Saudi prince sells key stake in 21st Century Fox: report
Murdoch's control over US media group 'uncertain' as AGM looms with a vote due on move to change company's controversial two-class voting structure
A billionaire prince arrested in last week’s corruption crackdown in Saudi Arabia has reportedly sold a key stake in Rupert Murdoch’s 21st Century Fox.
Prince Alwaleed bin Talal was a business partner of media mogul Rupert Murdoch, holding nearly 40-million shares – a 5% stake in the company. The shares that the prince held had special voting rights and enabled the Murdoch family to retain control of the media group.
News that the prince’s $1.5-billion stake has been sold comes just a week before 21st Century Fox’s annual general meeting next Thursday when shareholders will vote on a hostile resolution to get scrap the company’s two-class voting structure. Currently, almost 70% of the company’s issued shares do not entitle holders to a vote.
Murdoch’s control over the family business empire is “looking more uncertain”, according to a report by the Australian Broadcasting Corporation (ABC).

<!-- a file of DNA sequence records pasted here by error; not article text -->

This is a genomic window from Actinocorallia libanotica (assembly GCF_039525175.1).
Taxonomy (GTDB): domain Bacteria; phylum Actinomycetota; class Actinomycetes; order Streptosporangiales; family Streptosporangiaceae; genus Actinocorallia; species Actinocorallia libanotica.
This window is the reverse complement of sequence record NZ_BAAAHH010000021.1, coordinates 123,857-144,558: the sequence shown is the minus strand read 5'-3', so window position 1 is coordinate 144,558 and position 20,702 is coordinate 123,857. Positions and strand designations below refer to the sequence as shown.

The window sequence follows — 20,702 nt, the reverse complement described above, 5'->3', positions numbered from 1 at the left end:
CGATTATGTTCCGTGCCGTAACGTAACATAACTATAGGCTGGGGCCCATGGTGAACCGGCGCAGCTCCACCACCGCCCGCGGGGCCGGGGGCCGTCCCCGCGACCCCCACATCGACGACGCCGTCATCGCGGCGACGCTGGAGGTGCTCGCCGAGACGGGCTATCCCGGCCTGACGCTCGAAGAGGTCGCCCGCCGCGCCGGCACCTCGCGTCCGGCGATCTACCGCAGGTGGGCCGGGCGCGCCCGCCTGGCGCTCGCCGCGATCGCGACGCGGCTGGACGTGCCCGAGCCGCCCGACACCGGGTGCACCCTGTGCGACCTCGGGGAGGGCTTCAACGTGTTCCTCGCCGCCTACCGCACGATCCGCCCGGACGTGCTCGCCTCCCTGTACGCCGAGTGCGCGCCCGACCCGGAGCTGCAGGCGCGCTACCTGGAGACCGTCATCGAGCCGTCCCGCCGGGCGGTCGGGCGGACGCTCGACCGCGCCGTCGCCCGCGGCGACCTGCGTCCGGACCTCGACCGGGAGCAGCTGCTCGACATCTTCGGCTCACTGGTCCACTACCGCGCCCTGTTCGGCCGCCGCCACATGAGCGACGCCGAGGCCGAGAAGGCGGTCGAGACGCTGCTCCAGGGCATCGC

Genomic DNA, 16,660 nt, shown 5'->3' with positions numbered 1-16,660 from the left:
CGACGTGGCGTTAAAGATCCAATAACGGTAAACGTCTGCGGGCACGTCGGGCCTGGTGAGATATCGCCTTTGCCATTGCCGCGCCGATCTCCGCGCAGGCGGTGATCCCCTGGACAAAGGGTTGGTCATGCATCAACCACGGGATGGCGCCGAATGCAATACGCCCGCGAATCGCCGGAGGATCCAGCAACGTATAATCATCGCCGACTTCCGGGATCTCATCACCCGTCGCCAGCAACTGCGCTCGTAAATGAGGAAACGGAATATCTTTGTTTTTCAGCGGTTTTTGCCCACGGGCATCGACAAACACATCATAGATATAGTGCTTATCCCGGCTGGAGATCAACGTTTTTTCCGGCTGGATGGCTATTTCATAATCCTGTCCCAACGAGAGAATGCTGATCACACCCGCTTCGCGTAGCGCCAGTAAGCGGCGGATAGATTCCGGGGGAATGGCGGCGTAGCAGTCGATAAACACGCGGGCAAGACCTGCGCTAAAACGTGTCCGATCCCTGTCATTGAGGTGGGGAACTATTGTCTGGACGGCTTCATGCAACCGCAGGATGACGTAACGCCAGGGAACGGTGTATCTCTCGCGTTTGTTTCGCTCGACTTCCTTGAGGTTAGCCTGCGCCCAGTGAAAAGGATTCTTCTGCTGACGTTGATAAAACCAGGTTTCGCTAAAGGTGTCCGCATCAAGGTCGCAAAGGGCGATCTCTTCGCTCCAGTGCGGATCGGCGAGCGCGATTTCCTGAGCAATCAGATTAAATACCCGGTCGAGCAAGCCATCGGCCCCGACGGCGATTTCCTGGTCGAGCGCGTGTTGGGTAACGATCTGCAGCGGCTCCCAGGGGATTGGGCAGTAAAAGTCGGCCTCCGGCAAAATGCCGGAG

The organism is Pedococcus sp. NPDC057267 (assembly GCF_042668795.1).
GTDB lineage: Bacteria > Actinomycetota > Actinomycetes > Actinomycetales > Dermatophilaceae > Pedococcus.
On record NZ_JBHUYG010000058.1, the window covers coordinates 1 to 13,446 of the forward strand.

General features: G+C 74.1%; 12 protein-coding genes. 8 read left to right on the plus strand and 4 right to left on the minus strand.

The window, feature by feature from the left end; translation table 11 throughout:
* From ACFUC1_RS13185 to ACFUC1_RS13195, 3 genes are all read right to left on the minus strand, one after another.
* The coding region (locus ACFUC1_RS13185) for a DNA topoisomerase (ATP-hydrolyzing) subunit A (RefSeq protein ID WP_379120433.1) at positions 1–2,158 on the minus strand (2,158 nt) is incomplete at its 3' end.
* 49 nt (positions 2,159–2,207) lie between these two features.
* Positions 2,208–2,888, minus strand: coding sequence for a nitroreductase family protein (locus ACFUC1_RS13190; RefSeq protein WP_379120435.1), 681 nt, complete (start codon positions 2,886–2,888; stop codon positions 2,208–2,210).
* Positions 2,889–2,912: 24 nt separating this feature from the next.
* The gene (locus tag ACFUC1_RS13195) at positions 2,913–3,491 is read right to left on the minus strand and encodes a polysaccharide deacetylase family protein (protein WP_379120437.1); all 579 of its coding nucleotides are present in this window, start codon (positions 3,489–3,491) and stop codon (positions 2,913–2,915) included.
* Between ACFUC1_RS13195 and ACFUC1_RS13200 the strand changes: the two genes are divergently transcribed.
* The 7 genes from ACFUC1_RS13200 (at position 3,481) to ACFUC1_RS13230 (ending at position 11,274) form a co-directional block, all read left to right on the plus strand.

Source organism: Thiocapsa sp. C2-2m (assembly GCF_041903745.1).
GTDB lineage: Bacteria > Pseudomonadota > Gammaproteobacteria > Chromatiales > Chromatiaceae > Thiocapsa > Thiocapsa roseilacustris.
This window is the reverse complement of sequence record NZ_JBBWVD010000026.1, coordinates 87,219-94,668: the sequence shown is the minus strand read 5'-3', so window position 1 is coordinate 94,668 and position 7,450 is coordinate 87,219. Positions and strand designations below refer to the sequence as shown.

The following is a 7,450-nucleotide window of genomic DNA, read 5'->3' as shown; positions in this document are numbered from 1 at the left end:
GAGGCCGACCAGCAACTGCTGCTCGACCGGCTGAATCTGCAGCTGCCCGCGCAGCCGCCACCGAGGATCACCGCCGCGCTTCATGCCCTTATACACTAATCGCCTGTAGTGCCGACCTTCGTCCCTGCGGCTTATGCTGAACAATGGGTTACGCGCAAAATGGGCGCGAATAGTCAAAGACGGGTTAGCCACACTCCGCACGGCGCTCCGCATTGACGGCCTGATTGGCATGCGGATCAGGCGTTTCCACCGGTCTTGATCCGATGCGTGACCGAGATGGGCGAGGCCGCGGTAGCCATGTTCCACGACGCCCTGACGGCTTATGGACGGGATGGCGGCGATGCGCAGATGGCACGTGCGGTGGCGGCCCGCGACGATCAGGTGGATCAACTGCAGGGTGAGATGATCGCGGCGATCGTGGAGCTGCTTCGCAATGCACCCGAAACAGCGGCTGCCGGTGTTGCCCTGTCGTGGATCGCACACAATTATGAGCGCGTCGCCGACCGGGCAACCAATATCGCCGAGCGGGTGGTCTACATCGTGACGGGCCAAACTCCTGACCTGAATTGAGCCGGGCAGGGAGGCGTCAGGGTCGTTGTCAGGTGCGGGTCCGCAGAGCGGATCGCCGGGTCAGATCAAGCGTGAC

Shareholder activist Stephen Mayne told the ABC Prince Alwaleed had “been the number one backer of Murdoch family control of the public companies for the last 20 years.”
Worth close to $18 billion, Prince Alwaleed is among dozens of royals and former officials arrested in the purge in Saudi Arabia, many of whom are reportedly detained at the Ritz-Carlton Hotel.
The ABC said it was unclear when the shares in Fox and News Corporation were sold and who they have been sold to.
“With his bank accounts and other assets likely to have been frozen by Saudi authorities, his detention had raised questions about who had control over his almost 40 million Fox shares.”
A Bloomberg report on the company’s shareholders showed Prince Alwaleed’s stake fell to zero during this quarter.
In recent years, similar resolutions to change 21st Century Fox’s voting structure have been supported by 30 to 40% of total shares on issue.
“So if those shares are now gone and they are held by normal institutional investors, then the protest vote is likely to be larger than usual at next Thursday’s annual meeting,” Mayne told the ABC.
But he said the prince may have arranged to sell the shares to another shareholder who supported Murdoch retaining control of the group.
“That will probably become clearer after we see the voting results and the debate from Fox Studios in Los Angeles next Thursday.”
Walt Disney Co said this week it had talks with 21st Century Fox about acquiring assets but they failed to agree on a deal. However, analysts say the Murdoch empire is “ripe for other potential suitors“.